Broadly speaking, getting members engaged is a three step process of which you are responsible for two steps. These are:
1. The association is responsible for creating opportunities for members to get involved.
2. The association is responsible for effectively communicating these opportunities to their members (in such a way that the members are fully aware of the opportunities available to them).
3. The member is responsible for taking advantage of those opportunities.
I often hear associations calling on their members to volunteer. I really dislike that word a it carries the connotation that the benefit is entirely for the organisation.
When I hear "We are looking for volunteers to help out at our annual event" I'm actually hearing "We've got some work for you that will take an indeterminate amount of time ... and by the way there is a good chance you won't enjoy it".
Consider rephrasing your request. Don't ask for volunteers. Instead welcome people to "Get Involved". Then let them know:
The positive benefits for them (learning new skills for the resume, expanding their social or business networks, etc);
the type of work involved;
the time committment (date, time and duration); and
who to contact.
"Are you interested in meeting some of the most successful people in our industry? We're looking for someone to attend our annual networking event as our Member Representative. Your role will be to ensure all our new and prospective members have a great time. This is a great opportunity to expand your networks in a social environment. We are looking for someone who can spare 2 hours from 6.00 on DATE. To take advantage of this opportunity contact PERSON via EMAIL or PHONE"
SMS specialises in sponsorship development and training, membership development and training, strategic planning and meeting facilitation. As part of this work they regularly undertake in-house training and speaking. Through their consultancy work they assist organisation with turnarounds, governance overhauls, research, strategic planning and general trouble shooting. You can read testimonials from clients and event delegates on the SMS website. Join the Membership Solutions LinkedIn group to interact with others in the industry.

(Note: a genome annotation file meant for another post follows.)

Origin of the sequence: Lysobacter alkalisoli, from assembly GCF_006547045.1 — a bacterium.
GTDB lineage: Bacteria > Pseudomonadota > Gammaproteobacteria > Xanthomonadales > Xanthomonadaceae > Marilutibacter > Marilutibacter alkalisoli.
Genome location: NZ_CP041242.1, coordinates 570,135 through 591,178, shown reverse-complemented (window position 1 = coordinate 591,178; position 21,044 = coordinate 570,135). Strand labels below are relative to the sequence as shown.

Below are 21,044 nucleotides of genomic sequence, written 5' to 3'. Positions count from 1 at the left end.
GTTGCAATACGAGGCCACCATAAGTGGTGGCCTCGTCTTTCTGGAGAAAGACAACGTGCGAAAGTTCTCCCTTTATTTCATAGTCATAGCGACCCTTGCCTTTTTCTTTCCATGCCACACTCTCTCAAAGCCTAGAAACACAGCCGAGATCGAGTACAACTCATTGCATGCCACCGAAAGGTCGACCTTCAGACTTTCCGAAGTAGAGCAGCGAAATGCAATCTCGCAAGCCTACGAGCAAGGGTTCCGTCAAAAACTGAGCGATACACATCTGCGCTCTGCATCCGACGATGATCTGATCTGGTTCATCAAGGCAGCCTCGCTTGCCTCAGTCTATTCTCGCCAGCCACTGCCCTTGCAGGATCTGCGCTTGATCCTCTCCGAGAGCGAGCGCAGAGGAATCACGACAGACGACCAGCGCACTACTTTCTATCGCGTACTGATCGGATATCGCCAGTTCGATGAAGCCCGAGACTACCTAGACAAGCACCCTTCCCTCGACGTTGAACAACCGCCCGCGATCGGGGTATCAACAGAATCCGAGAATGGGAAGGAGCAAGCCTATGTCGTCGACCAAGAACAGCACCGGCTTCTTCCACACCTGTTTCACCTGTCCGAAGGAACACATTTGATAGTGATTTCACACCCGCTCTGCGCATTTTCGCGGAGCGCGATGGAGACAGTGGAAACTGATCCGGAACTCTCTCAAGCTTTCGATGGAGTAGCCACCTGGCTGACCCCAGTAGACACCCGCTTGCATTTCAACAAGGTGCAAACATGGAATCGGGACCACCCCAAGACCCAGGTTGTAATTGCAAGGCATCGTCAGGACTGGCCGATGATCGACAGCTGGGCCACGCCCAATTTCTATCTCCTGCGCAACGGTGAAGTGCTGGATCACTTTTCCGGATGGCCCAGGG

About Belinda Busoli and Julian Moore
Belinda Moore (formerly Belinda Busoli) is a membership specialist who has assisted hundreds of not-for-profit organisations through Australia, New Zealand, the United Kingdom and the United States of America with their membership challenges.
Belinda is a professional speaker who specialises in training, motivating and up-skilling boards, staff and volunteers to improve membership performance. Known for her enthusiastic style, Belinda presents frequently for not-for-profit organisations. Belinda arrives on the platform armed with an array of topics relating to membership. Revealing insights from personal and professional experiences, she ensures that participants walk away with practical ideas and information that can immediately be applied.
Belinda is the author of the Membership Machine, Australia’s foremost guide to member recruitment and retention.
Belinda produces the monthly "The Income Generator" e-bulletin goes to over 12,000 associations, charities and other nonprofits every month.
Julian Moore is a sponsorship and business development specialist. Until 2008 he was based in Westminster at AVA Ltd where he worked as the Development Manager for a number of different nonprofit organisations including associations, chambers of commerce and sporting clubs.
His role was to assist each client to raise their profile, maximise their revenue streams and increase their surplus. Julian is keen to share his enormous success in this arena with others to enable them to achieve the same level of success for their organisations.
Julian is an engaging speaker who brings a wealth of personal experience to his presentations. He ensures that attendeses walk away with concrete tools, ideas and skills that will assist them to successfully generate funds for their organisations.
Belinda and Julian work together at Strategic Membership Solutions. They had heard about each others' successes via the association grapevine and were keen to meet in person. They were both attending the same conference in Barcelona so they arranged meet for a cup of coffee.
It was love at first sight and many hours later they were still talking over the same cup of coffee (now somewhat colder). After returning to her hotel room later that day Belinda called her mother and told her "I've met the man I'm going to marry". Luckily for them both she didn't tell Julian about that until after they were engaged!
Shortly after Julian moved to Australia and the rest is history. They both passionately love the work they do in the sector almost as much as they love each other - so working together was a foregone conclusion.
They were married in April 2010 and are now expecting their first child together in October. They live in "wedded bliss" in Brisbane with their three dogs ... as well as a large collection of lorikeets, kookaburras and other assorted native birds who have taken up residence in the backyard.